But the class project and end-of-course testing will begin next month at a May 11 meeting, where the board is to start wrangling with the expenditures in the 2013-14 budget while staying inside revenue constraints.
Officials said it might include not just elimination of teaching positions where employees are reassigned but some layoffs, as well as moving many instruction aides from full-time to part-time status.
The federally funded instructional aides will be affected by federal sequestration, Director of Schools Jubal Yennie said, as will ROTC or reserve officer training corps funding eventually.
At the same time, however, Board of Education members and Yennie said they didn’t want to lose curriculum along the way and are looking to expand career technical education offerings.
“The low-hanging fruit is not on the ground and we’re shimmying up the tree,” Yennie said of potential cost savings. He has recommended school closings and consolidations to help cut costs, but the board has delayed action on his idea.
Finance Director Leslie Bonner said the “big three” revenue streams for the county’s budget are projected to fall $1,206,455 from 2012-13 to 2013-14. The three make up 87 percent of the system’s revenue stream and are dependent on either student enrollment or attendance.
“So we’ve got a lot of work ahead of us,” Bonner said.
The three are the Basic Education Program, Tennessee funding based on average daily membership, county property taxes and local option sales tax, both funding streams based on average daily attendance.
For 2013-14, BEP revenues are projected to fall $666,000 to $38.468 million, property tax revenue to go down by $243,391 to $23.965 million and local option sales tax to fall $297,064 to $11.894 million.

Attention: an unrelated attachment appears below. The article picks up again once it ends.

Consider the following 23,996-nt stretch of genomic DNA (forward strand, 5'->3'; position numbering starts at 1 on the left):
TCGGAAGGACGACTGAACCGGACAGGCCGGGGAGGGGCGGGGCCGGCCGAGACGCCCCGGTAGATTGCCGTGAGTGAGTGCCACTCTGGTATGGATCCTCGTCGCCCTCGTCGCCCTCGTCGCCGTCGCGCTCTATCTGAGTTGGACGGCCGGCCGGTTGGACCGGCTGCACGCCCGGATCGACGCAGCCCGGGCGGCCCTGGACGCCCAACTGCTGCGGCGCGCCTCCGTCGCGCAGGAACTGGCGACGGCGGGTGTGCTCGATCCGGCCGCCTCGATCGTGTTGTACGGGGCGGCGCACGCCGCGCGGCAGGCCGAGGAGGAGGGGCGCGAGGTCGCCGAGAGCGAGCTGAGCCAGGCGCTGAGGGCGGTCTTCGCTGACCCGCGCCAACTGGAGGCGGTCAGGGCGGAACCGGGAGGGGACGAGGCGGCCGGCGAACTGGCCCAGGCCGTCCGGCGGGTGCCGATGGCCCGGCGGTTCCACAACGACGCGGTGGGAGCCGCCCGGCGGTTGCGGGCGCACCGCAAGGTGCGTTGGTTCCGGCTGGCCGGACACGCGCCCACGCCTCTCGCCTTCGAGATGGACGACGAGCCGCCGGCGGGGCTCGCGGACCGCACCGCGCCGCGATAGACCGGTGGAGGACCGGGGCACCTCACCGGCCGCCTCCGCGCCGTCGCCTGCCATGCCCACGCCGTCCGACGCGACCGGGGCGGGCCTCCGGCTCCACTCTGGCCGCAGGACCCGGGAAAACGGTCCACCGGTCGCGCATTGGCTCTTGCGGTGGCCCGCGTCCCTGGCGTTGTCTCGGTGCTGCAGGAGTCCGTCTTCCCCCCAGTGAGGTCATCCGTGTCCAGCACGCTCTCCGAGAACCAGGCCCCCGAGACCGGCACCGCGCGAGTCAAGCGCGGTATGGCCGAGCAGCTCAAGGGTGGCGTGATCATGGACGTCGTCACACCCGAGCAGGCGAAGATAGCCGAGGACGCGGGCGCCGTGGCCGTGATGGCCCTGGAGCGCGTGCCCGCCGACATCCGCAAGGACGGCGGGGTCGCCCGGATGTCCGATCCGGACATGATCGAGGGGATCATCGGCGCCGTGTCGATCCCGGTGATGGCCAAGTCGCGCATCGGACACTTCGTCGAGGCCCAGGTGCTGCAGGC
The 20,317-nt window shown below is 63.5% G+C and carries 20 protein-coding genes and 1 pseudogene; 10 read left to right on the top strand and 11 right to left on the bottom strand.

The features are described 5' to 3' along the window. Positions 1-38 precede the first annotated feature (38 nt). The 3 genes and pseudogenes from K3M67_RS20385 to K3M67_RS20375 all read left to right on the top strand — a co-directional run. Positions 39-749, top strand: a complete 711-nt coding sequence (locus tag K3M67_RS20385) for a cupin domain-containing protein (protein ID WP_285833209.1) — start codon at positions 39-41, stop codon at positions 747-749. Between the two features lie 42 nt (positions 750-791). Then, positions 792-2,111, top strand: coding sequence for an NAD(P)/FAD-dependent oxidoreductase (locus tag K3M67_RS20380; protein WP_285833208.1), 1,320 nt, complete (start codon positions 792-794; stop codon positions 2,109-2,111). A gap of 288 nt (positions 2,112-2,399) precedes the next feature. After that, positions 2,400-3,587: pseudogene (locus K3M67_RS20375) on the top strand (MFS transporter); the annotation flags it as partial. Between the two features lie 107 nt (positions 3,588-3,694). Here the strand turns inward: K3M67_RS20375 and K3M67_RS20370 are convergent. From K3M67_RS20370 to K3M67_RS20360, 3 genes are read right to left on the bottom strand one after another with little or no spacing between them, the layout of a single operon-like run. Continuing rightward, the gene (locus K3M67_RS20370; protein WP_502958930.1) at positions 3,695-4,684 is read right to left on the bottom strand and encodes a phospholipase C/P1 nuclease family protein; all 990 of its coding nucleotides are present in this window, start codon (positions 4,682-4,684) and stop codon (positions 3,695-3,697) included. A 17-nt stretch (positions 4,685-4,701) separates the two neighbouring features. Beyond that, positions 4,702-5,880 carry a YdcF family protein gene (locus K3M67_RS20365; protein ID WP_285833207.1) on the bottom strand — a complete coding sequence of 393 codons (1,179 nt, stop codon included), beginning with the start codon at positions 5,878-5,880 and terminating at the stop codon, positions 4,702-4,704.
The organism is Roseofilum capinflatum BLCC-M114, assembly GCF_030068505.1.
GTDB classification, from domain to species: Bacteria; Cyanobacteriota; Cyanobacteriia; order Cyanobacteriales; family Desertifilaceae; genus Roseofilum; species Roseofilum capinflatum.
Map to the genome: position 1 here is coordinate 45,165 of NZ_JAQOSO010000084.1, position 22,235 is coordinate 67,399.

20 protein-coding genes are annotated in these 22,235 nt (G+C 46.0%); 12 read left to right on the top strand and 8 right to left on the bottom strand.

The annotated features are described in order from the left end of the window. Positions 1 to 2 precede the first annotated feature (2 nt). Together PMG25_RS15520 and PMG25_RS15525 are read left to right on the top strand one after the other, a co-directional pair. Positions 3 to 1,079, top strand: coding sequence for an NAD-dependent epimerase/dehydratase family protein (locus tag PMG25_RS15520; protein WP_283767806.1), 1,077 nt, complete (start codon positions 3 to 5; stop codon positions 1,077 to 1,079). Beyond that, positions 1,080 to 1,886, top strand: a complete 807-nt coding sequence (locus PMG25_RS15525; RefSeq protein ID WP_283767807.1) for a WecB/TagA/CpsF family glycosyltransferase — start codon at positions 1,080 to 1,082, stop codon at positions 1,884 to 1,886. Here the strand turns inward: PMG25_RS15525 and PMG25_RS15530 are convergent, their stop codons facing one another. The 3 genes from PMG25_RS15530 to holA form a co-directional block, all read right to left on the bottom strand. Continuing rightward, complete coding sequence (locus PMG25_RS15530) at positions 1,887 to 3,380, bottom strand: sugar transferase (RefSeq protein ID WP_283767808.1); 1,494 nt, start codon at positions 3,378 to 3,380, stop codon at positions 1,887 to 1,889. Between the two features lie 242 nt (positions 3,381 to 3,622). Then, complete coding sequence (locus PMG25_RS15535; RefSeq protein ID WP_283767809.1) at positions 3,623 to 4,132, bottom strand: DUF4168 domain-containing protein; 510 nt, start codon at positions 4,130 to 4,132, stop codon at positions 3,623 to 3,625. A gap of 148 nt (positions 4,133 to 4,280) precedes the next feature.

From 1995-96 to 2011-12, Sullivan County’s enrollment has dropped from 16,529 or 59.79 percent of the students in Sullivan County to 12,769 or 50.94 percent of the students, while Kingsport and Bristol have grown. Current county enrollment is about 10,400 for K-12 and 10,600 for pre-K-12, Yennie said. The number of students in all three systems during that period fell from 27,645 to 25,114, a drop of 2,531.
“That’s why we’re trying to find a long-term solution not a short-term fix,” BOE member Robyn Ivester said.
Since the system borrowed $2.3 million from its unrestricted reserves for the current budget and is projecting a $1.2 million revenue reduction, Yennie and Bonner said that could be a beginning shortfall of $4.5 million not accounting for employee raises, expected increases in health insurance costs Jan. 1, 2014, the effects of the federal Affordable Healthcare program that will require employees working the equivalent of six hours a day to receive health coverage or employers face a penalty and the employees be forced to a federal insurance program.
On top of that, Bonner said the Jan. 1, 2012, health insurance increase adds $430,000 to the 2013-14 budget right off the bat.
On the plus side, Bonner said it looks like the system may end the fiscal year June 30 with $800,000 that can go back into reserves, which the state recommends remain at least 3 percent of the total budget, which for 2013-14 as amended is $87.2 million. Bonner gave no estimate for 2013-14 because the “other” category that was almost $11.7 million or 14 percent of the budget in 2012-13 was not listed for 2013-14.